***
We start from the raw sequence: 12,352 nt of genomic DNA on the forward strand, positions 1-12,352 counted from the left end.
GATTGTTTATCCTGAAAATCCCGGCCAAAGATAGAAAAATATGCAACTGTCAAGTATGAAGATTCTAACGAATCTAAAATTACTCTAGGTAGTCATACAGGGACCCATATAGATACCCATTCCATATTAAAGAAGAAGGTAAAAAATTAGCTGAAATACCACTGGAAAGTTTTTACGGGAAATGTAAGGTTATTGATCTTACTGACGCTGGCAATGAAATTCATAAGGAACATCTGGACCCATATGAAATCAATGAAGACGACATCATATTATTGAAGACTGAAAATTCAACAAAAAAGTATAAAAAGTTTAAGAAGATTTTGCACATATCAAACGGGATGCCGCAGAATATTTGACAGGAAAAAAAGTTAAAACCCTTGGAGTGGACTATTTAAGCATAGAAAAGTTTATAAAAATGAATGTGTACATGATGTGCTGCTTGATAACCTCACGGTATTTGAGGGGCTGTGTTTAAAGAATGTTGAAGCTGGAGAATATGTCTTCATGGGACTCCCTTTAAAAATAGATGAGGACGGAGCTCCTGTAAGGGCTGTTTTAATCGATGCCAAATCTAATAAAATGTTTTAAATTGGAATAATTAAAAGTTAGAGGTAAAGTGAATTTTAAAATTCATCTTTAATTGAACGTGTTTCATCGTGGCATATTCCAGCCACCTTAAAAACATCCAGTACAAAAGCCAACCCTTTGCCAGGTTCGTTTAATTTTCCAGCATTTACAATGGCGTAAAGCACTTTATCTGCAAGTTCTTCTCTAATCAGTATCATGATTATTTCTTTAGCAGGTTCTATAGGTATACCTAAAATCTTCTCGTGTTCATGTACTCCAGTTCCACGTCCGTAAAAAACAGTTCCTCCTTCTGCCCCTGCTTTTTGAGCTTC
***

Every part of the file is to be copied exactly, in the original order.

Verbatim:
We start from the raw sequence: 12,352 nt of genomic DNA on the forward strand, positions 1-12,352 counted from the left end.
GATTGTTTATCCTGAAAATCCCGGCCAAAGATAGAAAAATATGCAACTGTCAAGTATGAAGATTCTAACGAATCTAAAATTACTCTAGGTAGTCATACAGGGACCCATATAGATACCCATTCCATATTAAAGAAGAAGGTAAAAAATTAGCTGAAATACCACTGGAAAGTTTTTACGGGAAATGTAAGGTTATTGATCTTACTGACGCTGGCAATGAAATTCATAAGGAACATCTGGACCCATATGAAATCAATGAAGACGACATCATATTATTGAAGACTGAAAATTCAACAAAAAAGTATAAAAAGTTTAAGAAGATTTTGCACATATCAAACGGGATGCCGCAGAATATTTGACAGGAAAAAAAGTTAAAACCCTTGGAGTGGACTATTTAAGCATAGAAAAGTTTATAAAAATGAATGTGTACATGATGTGCTGCTTGATAACCTCACGGTATTTGAGGGGCTGTGTTTAAAGAATGTTGAAGCTGGAGAATATGTCTTCATGGGACTCCCTTTAAAAATAGATGAGGACGGAGCTCCTGTAAGGGCTGTTTTAATCGATGCCAAATCTAATAAAATGTTTTAAATTGGAATAATTAAAAGTTAGAGGTAAAGTGAATTTTAAAATTCATCTTTAATTGAACGTGTTTCATCGTGGCATATTCCAGCCACCTTAAAAACATCCAGTACAAAAGCCAACCCTTTGCCAGGTTCGTTTAATTTTCCAGCATTTACAATGGCGTAAAGCACTTTATCTGCAAGTTCTTCTCTAATCAGTATCATGATTATTTCTTTAGCAGGTTCTATAGGTATACCTAAAATCTTCTCGTGTTCATGTACTCCAGTTCCACGTCCGTAAAAAACAGTTCCTCCTTCTGCCCCTGCTTTTTGAGCTTC